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Sleep improvement tips

To repair the body, effectively produce sex hormones, rejuvenate the liver and strengthen its detoxifying abilities, recharge the brain, and build immunity, good-quality sleep is vital. According to the New York sleep center (NYSC), everybody needs at least eight hours of deep quality sleep a night to function properly. NYSC has done extensive research into sleep, looking at the importance of deep rejuvenating sleep and its effects on the physical body and its ability to aid in mental and emotional repair.


The body rejuvenates itself the most during delta wave sleep; which is the slowest brain wave frequency. Research shows that the brain can move into this frequency between 9 pm and 2 am. This means that if you regularly go to bed at 11 pm or 12 am then you have limited time in restorative sleep.


The biggest challenge with insomnia or poor sleep patterns sometimes is not just the tiredness but the worry that comes up just before bedtime about whether you will get to sleep easily or not. This creates extra pressure on you to fall asleep, perpetuating insomnia. Instead of perpetuating more anxiety around sleep, and if you are lying awake in bed for more than 30 minutes, then listen to a fictional eBook, a light-hearted podcast or some relaxing music. Do not watch television or sit in front of your laptop or mobile phone if you cannot sleep, avoid turning on bright lights or walking bare foot on cold floors as this will wake you up.


Tips for better sleep:


  • Establish and maintain a regular time for going to bed and rising.
  • Try taking phosphatidylserine (precursor to melatonin) or melatonin for a period of time to aid in resetting sleeping patterns.
  • If waking at night due to stress try a handful of nuts and seeds an hour before bed to reduce nocturnal hypoglycemia.
  • Take a nerve and adrenal tonic to help reset and balance your nervous system and the hypothalamic / pituitary / axis – discuss this with your therapist.
  • Expose yourself to bright light/sunlight in the morning upon waking.
  • Get up when you wake up – don’t linger in bed.
  • Avoid especially after lunch or even better, all together.
  • Avoid soft drinks and refined sugar.
  • Have a good pillow that supports your neck, and a supportive bed. Some studies show that spring beds are not advisable as the metal in the springs picks up electromagnetic output, subtly igniting a cortisol response.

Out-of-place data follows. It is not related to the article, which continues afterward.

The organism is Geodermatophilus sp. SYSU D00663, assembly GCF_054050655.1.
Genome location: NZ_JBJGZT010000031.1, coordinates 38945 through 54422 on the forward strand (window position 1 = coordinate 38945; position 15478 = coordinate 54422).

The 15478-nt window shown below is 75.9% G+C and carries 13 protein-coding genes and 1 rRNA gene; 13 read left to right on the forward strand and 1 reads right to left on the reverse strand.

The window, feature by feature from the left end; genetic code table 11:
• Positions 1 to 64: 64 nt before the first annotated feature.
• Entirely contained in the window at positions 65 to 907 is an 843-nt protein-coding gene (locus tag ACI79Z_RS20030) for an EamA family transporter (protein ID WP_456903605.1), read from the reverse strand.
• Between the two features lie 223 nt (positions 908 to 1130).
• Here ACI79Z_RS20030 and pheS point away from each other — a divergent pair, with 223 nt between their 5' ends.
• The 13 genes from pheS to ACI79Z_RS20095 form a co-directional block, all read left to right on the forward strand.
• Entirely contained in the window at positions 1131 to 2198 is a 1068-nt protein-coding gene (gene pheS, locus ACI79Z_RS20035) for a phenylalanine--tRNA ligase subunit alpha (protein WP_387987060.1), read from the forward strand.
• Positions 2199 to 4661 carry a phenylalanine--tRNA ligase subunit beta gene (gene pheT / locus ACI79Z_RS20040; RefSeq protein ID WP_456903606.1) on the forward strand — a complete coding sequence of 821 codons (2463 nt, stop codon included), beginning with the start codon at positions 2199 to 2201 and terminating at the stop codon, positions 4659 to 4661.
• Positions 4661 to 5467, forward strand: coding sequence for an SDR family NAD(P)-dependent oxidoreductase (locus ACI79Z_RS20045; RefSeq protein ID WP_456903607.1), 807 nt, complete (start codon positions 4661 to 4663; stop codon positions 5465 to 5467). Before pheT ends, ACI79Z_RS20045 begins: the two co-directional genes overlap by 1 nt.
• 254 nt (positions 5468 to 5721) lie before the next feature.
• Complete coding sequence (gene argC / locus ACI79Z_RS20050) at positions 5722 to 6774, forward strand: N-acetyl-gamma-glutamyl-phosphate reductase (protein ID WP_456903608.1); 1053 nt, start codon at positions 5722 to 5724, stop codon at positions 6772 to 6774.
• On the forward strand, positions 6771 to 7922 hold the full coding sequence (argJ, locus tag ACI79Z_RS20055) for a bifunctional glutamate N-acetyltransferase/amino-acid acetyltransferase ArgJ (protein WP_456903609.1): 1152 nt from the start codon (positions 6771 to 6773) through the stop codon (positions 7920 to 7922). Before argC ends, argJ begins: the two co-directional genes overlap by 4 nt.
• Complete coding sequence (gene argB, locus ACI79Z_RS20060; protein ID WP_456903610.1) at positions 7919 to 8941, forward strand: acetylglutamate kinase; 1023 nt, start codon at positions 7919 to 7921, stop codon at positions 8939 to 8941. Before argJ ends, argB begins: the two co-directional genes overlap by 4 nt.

• Address neck issues with an osteopath / Pilates instructor.
  • Eat a light meal at night rather than making it the largest meal of the day. Your body needs energy to rejuvenate itself rather than energy to digest your meals as you sleep.
  • At night around 8 pm, dim your lights, use lamps, do not expose yourself to any bright lights, even checking your mobile phone when it is dark can send a signal to the brain to wake up.
  • If you use a laptop then consider downloading Flux from the internet (it’s free). This software once installed dims your computer’s back light at sunset.



  • Avoid tyramine foods after 5 pm. Tyramine is found naturally in aged and fermented foods, such as:
  • Aged cheeses
  • Smoked fish
  • Cured meats
  • Some types of beer

  • Avoid eating starches after 5 pm.
  • Make sure your bedroom is completely dark. Consider block-out curtains, eye masks, and earplugs.
  • Remove radio alarm clocks or any electronic device that picks up a radio or Wi-Fi signal from your bedroom. If you use a smart phone as an alarm clock, then set it to flight mode at night and place it at least one meter from your bedside.
  • Those who are sensitive to electronic devises can turn off the power to all electrical devices in their bedroom at the wall before going to sleep.
  • Turn your modem off at night. Wi-Fi affects melatonin production. Keep in mind modems are not made to run 24 hours a day.
  • Some claim that using a Nikken mattress, pillow and quilts (bed system) helps their sleep patterns dramatically –
  • Create a sleep environment that is cool, quiet and dark.
  • Avoid using an electric blanket whilst sleeping. You can warm your bed up before you hop in, however, and then turn it off at the wall socket before getting into bed.
  • Avoid watching TV or reading in bed, your brain will associate activity to bed rather than sleep.
  • If you smoke then avoid cigarettes two hours before bed.
  • Avoid strenuous exercise after 8 pm.
  • Avoid naps after 3 pm, and do not nap for more than 25 minutes at a time (unless ill) as this can reset your sleep patterns.
  • If you have sinus issues aim to address this. Breathing through your nose is important. You can try breathing nasal strips from the chemist to help open the nasal passages. If you habitually breathe through your mouth you can try taping your mouth with mouth tape (browse internet for more on this).
  • Establish a regular bedtime routine/ritual so that you start to connect these pre-bed activities with winding down such as have a bath, listen to music, gentle stretching, meditate, play Sudoku, etc. Do not watch TV or use a computer.
  • Learn ways to manage your stress. Commit to a routine where you can take time out or do group classes that revolve around balancing your nervous system, like gentle yoga or meditation. Look at your perspectives on life, what drives you to continue to push yourself into stressful situations. Consider seeing a counselor or other therapist.
  • Try hypnosis.
  • Try listening to music that aids in delta waves sleep:

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